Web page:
A.R. Gurney has a knack for writing formally inventive plays that are, ultimately, rather conservative. Love Letters, which recently had a run on Broadway, is entirely epistolary, but the story it tells—about nostalgia, about the passage of time—is affecting but conventional. Now the Signature is reviving What I Did Last Summer, in which many of the stage directions are projected behind the actors, so as it begins we read, “Before curtain: Music: an old Bing Crosby recording such as ‘Swinging on a Star’ ” before we hear any crooning. Props are used only when miming is inconvenient. The fourteen-year-old Charlie (Noah Galvin) walks onstage and announces, “This is a play about me when I was fourteen.” His mother, Grace (Carolyn McCormick), adds, “This is also a play about me,” before hesitating, “And if it isn’t, it should be.” And Elsie (Kate McGonigle), Charlie’s put-upon sister, will later complain, “I’ll tell you one thing this play is not about. It’s not about me.”
Despite this metatheatrical playfulness, What I Did Last Summer is a cozy and familiar story: around the end of World War II, Charlie and his family are staying in a house on a summer colony on the Canadian shore of Lake Erie. Charlie’s father is in the Pacific, and he divides his time between childish goofiness and playing grown-up, between mooning his mother and sister and driving a car without a license. He gets work doing odd jobs for Anna Trumbell (Kristine Nielsen), the “Pig Woman” known for her eccentricity and misanthropy. She pays Charlie in art lessons, lets him drink a glass of wine at lunch, and more generally offers him the kind of encouragement and freedom that can be attractive to a boy who is not quite as old as he thinks.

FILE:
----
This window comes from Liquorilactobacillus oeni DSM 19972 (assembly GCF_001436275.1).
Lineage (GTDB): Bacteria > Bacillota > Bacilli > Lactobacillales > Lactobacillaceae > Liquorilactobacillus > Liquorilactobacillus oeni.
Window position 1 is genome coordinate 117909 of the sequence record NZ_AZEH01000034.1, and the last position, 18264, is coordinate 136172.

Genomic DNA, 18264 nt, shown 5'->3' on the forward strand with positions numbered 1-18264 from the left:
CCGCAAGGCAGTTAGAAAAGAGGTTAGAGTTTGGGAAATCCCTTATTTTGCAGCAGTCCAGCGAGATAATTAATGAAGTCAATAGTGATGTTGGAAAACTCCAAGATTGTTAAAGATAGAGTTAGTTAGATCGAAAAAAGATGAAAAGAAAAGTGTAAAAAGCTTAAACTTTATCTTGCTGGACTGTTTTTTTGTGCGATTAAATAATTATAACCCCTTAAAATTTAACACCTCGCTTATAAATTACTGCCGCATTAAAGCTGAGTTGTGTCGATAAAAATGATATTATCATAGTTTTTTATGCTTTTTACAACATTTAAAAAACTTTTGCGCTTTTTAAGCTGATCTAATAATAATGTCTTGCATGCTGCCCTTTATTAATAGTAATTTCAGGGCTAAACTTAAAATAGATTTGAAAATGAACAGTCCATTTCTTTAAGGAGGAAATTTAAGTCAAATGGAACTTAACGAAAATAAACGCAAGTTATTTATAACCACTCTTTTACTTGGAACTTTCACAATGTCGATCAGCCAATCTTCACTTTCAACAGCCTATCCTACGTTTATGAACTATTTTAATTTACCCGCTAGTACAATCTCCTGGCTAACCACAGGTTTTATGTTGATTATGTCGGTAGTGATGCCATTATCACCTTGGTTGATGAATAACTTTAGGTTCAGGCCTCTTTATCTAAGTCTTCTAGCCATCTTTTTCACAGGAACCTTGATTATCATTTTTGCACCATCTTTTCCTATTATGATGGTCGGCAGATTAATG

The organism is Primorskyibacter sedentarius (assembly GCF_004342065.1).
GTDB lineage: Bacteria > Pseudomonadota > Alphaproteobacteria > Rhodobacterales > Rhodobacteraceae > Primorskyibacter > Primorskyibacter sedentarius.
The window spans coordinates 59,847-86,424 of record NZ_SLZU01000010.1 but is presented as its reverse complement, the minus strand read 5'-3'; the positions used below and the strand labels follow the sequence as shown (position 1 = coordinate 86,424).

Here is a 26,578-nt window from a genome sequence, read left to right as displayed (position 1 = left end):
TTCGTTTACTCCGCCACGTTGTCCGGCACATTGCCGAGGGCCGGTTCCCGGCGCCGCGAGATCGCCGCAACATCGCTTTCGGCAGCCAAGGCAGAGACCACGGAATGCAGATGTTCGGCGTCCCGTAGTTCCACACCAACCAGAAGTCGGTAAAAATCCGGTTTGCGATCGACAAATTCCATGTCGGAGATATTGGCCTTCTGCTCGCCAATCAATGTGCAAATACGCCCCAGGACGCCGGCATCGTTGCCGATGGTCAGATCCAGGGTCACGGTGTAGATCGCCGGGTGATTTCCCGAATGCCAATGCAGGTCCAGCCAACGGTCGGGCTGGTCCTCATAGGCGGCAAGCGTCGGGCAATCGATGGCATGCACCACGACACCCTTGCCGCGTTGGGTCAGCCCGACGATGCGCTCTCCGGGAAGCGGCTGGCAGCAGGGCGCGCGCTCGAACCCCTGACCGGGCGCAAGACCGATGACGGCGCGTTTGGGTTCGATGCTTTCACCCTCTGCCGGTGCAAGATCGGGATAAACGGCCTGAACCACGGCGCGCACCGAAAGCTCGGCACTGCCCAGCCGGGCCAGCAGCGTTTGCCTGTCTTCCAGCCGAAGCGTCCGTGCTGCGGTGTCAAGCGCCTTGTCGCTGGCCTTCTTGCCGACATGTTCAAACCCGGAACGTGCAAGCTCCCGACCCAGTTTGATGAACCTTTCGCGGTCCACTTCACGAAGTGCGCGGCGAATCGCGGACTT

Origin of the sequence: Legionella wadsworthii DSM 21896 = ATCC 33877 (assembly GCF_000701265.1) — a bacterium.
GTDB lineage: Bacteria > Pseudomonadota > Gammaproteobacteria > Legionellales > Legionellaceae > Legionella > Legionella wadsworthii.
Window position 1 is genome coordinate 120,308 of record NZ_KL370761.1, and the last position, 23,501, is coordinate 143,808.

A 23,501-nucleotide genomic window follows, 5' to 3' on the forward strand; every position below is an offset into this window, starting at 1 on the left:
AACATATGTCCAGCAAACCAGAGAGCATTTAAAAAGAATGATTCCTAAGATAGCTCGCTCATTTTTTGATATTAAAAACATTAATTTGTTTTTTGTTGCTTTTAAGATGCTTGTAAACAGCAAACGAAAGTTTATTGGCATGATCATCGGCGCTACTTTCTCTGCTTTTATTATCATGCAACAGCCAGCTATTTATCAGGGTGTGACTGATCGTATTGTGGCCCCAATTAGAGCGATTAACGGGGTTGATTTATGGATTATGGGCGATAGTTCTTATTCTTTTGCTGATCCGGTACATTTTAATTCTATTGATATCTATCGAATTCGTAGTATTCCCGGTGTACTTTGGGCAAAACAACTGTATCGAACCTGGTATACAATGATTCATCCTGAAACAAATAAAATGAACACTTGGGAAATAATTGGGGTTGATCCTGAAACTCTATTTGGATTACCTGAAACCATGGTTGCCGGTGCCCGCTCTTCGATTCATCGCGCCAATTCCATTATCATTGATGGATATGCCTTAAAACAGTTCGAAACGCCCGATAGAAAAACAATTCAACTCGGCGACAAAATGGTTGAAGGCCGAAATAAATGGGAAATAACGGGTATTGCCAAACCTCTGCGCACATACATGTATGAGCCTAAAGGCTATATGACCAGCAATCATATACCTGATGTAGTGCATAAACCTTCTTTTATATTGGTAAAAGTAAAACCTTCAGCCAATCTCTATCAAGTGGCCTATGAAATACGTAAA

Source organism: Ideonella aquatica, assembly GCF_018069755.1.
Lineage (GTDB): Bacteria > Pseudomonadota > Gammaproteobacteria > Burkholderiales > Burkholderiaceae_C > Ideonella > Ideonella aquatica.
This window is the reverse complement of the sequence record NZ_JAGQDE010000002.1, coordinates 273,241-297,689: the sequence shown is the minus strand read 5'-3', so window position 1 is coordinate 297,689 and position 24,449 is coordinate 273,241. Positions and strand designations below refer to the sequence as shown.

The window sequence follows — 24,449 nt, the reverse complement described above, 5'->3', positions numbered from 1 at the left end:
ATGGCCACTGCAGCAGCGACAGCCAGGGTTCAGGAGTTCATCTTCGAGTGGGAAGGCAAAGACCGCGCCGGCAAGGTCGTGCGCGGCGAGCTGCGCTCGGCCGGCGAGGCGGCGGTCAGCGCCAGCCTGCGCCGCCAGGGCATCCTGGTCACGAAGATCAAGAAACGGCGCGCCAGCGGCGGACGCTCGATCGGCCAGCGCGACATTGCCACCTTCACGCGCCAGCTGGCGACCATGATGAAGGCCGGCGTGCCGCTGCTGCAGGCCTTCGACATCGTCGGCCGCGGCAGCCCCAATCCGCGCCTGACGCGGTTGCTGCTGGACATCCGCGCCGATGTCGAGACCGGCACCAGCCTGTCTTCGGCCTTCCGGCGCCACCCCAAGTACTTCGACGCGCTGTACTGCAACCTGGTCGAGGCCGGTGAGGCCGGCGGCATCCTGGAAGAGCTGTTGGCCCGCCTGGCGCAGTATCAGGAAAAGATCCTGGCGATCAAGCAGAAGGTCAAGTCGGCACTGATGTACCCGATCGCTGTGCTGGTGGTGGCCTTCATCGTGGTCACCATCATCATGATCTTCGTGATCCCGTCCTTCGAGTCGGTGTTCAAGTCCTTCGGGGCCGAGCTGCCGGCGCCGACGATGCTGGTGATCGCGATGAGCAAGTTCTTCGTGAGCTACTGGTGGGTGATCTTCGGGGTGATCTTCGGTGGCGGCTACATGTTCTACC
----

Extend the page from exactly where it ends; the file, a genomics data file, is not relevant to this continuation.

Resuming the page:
Mr. Galvin is terrific as Charlie; he has a nice unselfconscious, physical looseness about him that is perfectly suited to a person on the cusp of maturity. And Ms. McCormick leaves most of Grace beneath the surface; a former student of Anna’s, she has eschewed rebellion for a conventional life and now must perform the role of the ‘forties housewife without betraying her regret to her family.
Like Love Letters, What I Did Last Summer is deceptive in its simplicity; there is nothing new or revelatory about the script, but there is a warmth to it that is not common, either, an understanding of adolescent angst that never devolves into juvenile melodrama or adult condescension. Late in the play, Bonny (Juliet Brett), a friend of Charlie’s, tells the audience, “Oh God, I’m lying more and more. Is this what it means to become a woman?” This is precisely Mr. Gurney’s tone: light, funny, with a twinkle of wisdom, and an itching feeling of the sadness that is soon to come.